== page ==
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Exposure–response relationship between lung cancer and polycyclic aromatic hydrocarbons (PAHs)
  1. B G Armstrong1,
  2. G Gibbs2,3
  1. 1
    London School of Hygiene and Tropical Medicine, London, UK
  2. 2
    Safety Health Environmental International Consultants, Devon, Alberta, Canada
  3. 3
    Department of Medicine, University of Alberta, Edmonton, Alberta, Canada
  1. Correspondence to Ben G Armstrong, London School of Hygiene and Tropical Medicine, Keppel St, London WC1E 7HT, UK; ben.armstrong{at}lshtm.ac.uk

Abstract

Objectives: To estimate the exposure–response function associating polycyclic aromatic hydrocarbon (PAH) exposure and lung cancer, with consideration of smoking.

Methods: Mortality, occupational exposure and smoking histories were ascertained for a cohort of 16 431 persons (15 703 men and 728 women) who had worked in one of four aluminium smelters in Quebec from 1950 to 1999. A variety of exposure–response functions were fitted to the cohort data using generalised relative risk models.

Results: In 677 lung cancer cases there was a clear trend of increasing risk with increasing cumulative exposure to PAH measured as benzo(a)pyrene (BaP). A linear model predicted a relative risk of 1.35 (95% CI 1.22 to 1.51) at 100 μg/m−3 BaP years, but there was a significant departure from linearity in the direction of decreasing slope with increasing exposures. Among the models tried, the best fitting were a two-knot cubic spline and a power curve (RR = (1+bx)p), the latter predicting a relative risk of 2.68 at 100 μg/m−3 BaP years. Additive models and multiplicative models for combining risks from occupational PAH and smoking fitted almost equally well, with a slight advantage to the additive.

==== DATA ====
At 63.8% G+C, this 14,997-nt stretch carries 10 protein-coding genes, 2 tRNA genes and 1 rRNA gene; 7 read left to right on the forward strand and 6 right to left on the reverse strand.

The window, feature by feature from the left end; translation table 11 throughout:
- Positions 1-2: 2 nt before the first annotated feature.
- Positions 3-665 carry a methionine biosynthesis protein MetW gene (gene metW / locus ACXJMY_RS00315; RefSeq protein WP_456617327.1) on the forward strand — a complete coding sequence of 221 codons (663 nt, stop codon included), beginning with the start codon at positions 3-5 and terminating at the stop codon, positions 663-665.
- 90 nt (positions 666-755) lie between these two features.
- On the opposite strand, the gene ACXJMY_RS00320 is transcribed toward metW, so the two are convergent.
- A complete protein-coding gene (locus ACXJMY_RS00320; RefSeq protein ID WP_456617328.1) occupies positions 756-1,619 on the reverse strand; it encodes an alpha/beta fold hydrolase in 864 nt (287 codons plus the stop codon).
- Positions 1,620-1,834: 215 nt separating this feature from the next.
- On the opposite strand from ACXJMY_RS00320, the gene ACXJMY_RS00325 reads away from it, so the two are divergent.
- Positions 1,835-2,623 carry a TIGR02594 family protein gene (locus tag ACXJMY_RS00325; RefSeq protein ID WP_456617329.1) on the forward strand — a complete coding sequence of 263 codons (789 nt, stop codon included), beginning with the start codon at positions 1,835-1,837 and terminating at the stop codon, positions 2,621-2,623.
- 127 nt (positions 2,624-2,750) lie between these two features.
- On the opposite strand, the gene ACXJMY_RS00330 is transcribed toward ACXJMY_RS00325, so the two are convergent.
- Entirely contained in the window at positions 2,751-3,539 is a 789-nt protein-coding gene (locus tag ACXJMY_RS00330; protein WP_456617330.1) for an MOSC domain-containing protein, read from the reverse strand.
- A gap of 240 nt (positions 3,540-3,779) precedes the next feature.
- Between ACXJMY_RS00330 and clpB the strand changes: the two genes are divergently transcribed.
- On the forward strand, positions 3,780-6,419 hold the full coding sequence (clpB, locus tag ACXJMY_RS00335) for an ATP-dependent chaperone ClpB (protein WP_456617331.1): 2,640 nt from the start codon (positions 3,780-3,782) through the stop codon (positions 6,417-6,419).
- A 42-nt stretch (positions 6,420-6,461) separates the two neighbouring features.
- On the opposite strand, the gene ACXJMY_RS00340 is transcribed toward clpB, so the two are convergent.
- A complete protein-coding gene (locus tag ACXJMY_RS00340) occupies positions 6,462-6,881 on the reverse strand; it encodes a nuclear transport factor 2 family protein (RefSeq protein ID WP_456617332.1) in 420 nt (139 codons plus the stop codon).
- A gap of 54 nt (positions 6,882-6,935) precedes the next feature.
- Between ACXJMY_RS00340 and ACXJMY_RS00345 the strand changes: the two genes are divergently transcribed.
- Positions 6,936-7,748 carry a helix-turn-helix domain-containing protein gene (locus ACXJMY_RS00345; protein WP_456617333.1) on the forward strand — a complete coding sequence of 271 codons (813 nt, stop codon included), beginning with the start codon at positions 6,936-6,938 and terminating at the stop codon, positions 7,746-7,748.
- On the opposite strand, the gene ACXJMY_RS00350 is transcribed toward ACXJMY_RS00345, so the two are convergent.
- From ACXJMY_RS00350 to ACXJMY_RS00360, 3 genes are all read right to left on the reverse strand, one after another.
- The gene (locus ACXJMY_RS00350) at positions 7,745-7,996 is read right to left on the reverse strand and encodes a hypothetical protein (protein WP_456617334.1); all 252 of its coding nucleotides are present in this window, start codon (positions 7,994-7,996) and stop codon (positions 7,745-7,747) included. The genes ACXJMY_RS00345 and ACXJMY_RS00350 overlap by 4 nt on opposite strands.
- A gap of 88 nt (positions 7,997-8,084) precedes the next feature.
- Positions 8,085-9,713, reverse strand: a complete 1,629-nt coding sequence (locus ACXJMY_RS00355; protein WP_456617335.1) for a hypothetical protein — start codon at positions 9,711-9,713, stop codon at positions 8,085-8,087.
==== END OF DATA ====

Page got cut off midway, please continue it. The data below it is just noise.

Conclusion: Despite the large cohort with long follow-up, the shape of the exposure–response function and the mode of combination of risks due to occupational PAH and smoking remains uncertain. If a linear exposure–response function is assumed, the estimated slope is broadly in line with the estimate from a previous follow-up of the same cohort, and somewhat higher than the average found in a recent meta-analysis of lung cancer studies.

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Footnotes

  • See Commentary, p 716

  • Funding This research was carried out with the financial support and full co-operation of Alcan aluminium smelters.

  • Competing interests None.

  • Provenance and peer review Not commissioned; externally peer reviewed.

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